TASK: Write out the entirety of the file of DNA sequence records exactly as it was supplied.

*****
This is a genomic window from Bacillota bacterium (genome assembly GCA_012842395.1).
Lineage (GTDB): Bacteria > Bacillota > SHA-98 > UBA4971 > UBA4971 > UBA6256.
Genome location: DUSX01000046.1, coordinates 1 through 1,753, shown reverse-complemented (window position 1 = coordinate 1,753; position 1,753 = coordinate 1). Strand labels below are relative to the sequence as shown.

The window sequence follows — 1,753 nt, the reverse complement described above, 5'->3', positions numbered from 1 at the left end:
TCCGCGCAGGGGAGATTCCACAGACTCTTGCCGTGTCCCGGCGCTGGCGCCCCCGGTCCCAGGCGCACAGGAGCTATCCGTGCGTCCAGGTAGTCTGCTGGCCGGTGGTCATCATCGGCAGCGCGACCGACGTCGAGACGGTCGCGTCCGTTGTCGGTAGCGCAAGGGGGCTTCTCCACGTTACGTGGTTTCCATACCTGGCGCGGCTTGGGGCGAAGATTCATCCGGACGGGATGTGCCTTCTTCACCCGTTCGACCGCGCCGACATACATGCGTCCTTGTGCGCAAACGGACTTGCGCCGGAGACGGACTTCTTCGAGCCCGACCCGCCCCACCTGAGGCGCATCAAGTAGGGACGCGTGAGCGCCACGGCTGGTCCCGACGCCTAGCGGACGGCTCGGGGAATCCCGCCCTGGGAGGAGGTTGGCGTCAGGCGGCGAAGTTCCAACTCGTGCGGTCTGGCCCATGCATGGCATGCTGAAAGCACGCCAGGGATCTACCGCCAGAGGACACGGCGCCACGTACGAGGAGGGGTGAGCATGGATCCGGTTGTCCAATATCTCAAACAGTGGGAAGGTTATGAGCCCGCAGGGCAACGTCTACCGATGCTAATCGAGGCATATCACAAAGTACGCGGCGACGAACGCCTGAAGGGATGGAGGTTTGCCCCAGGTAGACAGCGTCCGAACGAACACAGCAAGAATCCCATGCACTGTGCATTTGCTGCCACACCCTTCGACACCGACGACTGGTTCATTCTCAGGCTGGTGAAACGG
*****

This is a genomic window from Bacillota bacterium (genome assembly GCA_012842395.1).
Lineage (GTDB): Bacteria > Bacillota > SHA-98 > UBA4971 > UBA4971 > UBA6256.
Genome location: DUSX01000046.1, coordinates 1 through 1,753, shown reverse-complemented (window position 1 = coordinate 1,753; position 1,753 = coordinate 1). Strand labels below are relative to the sequence as shown.

The window sequence follows — 1,753 nt, the reverse complement described above, 5'->3', positions numbered from 1 at the left end:
TCCGCGCAGGGGAGATTCCACAGACTCTTGCCGTGTCCCGGCGCTGGCGCCCCCGGTCCCAGGCGCACAGGAGCTATCCGTGCGTCCAGGTAGTCTGCTGGCCGGTGGTCATCATCGGCAGCGCGACCGACGTCGAGACGGTCGCGTCCGTTGTCGGTAGCGCAAGGGGGCTTCTCCACGTTACGTGGTTTCCATACCTGGCGCGGCTTGGGGCGAAGATTCATCCGGACGGGATGTGCCTTCTTCACCCGTTCGACCGCGCCGACATACATGCGTCCTTGTGCGCAAACGGACTTGCGCCGGAGACGGACTTCTTCGAGCCCGACCCGCCCCACCTGAGGCGCATCAAGTAGGGACGCGTGAGCGCCACGGCTGGTCCCGACGCCTAGCGGACGGCTCGGGGAATCCCGCCCTGGGAGGAGGTTGGCGTCAGGCGGCGAAGTTCCAACTCGTGCGGTCTGGCCCATGCATGGCATGCTGAAAGCACGCCAGGGATCTACCGCCAGAGGACACGGCGCCACGTACGAGGAGGGGTGAGCATGGATCCGGTTGTCCAATATCTCAAACAGTGGGAAGGTTATGAGCCCGCAGGGCAACGTCTACCGATGCTAATCGAGGCATATCACAAAGTACGCGGCGACGAACGCCTGAAGGGATGGAGGTTTGCCCCAGGTAGACAGCGTCCGAACGAACACAGCAAGAATCCCATGCACTGTGCATTTGCTGCCACACCCTTCGACACCGACGACTGGTTCATTCTCAGGCTGGTGAAACGG